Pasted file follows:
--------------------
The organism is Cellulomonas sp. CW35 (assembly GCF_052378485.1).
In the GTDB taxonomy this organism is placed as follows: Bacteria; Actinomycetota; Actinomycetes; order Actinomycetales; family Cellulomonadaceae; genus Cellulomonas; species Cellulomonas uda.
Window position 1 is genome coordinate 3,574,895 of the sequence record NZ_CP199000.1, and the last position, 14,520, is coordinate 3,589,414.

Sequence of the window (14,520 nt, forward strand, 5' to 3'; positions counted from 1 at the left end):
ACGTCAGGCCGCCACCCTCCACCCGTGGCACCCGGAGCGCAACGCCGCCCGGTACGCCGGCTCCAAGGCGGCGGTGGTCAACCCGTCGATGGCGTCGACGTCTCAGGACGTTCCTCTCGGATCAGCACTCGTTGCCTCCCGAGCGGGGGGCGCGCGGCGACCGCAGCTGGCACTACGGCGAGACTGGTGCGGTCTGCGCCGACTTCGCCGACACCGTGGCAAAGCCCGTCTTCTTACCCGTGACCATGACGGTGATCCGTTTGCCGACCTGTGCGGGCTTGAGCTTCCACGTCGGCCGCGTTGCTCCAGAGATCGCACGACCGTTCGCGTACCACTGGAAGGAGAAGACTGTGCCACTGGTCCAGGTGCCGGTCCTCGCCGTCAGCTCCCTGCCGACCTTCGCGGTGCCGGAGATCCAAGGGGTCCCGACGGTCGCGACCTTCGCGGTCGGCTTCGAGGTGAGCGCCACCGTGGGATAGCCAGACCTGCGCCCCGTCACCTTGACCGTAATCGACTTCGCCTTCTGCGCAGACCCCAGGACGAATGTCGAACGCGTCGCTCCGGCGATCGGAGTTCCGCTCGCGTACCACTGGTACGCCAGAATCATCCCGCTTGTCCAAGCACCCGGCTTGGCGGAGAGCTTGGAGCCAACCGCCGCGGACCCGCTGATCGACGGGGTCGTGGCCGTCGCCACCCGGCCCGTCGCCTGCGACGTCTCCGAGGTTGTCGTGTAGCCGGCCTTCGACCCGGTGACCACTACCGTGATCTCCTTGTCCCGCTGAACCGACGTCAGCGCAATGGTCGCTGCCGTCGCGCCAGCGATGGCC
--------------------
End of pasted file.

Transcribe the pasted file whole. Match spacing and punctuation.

The organism is Cellulomonas sp. CW35 (assembly GCF_052378485.1).
In the GTDB taxonomy this organism is placed as follows: Bacteria; Actinomycetota; Actinomycetes; order Actinomycetales; family Cellulomonadaceae; genus Cellulomonas; species Cellulomonas uda.
Window position 1 is genome coordinate 3,574,895 of the sequence record NZ_CP199000.1, and the last position, 14,520, is coordinate 3,589,414.

Sequence of the window (14,520 nt, forward strand, 5' to 3'; positions counted from 1 at the left end):
ACGTCAGGCCGCCACCCTCCACCCGTGGCACCCGGAGCGCAACGCCGCCCGGTACGCCGGCTCCAAGGCGGCGGTGGTCAACCCGTCGATGGCGTCGACGTCTCAGGACGTTCCTCTCGGATCAGCACTCGTTGCCTCCCGAGCGGGGGGCGCGCGGCGACCGCAGCTGGCACTACGGCGAGACTGGTGCGGTCTGCGCCGACTTCGCCGACACCGTGGCAAAGCCCGTCTTCTTACCCGTGACCATGACGGTGATCCGTTTGCCGACCTGTGCGGGCTTGAGCTTCCACGTCGGCCGCGTTGCTCCAGAGATCGCACGACCGTTCGCGTACCACTGGAAGGAGAAGACTGTGCCACTGGTCCAGGTGCCGGTCCTCGCCGTCAGCTCCCTGCCGACCTTCGCGGTGCCGGAGATCCAAGGGGTCCCGACGGTCGCGACCTTCGCGGTCGGCTTCGAGGTGAGCGCCACCGTGGGATAGCCAGACCTGCGCCCCGTCACCTTGACCGTAATCGACTTCGCCTTCTGCGCAGACCCCAGGACGAATGTCGAACGCGTCGCTCCGGCGATCGGAGTTCCGCTCGCGTACCACTGGTACGCCAGAATCATCCCGCTTGTCCAAGCACCCGGCTTGGCGGAGAGCTTGGAGCCAACCGCCGCGGACCCGCTGATCGACGGGGTCGTGGCCGTCGCCACCCGGCCCGTCGCCTGCGACGTCTCCGAGGTTGTCGTGTAGCCGGCCTTCGACCCGGTGACCACTACCGTGATCTCCTTGTCCCGCTGAACCGACGTCAGCGCAATGGTCGCTGCCGTCGCGCCAGCGATGGCC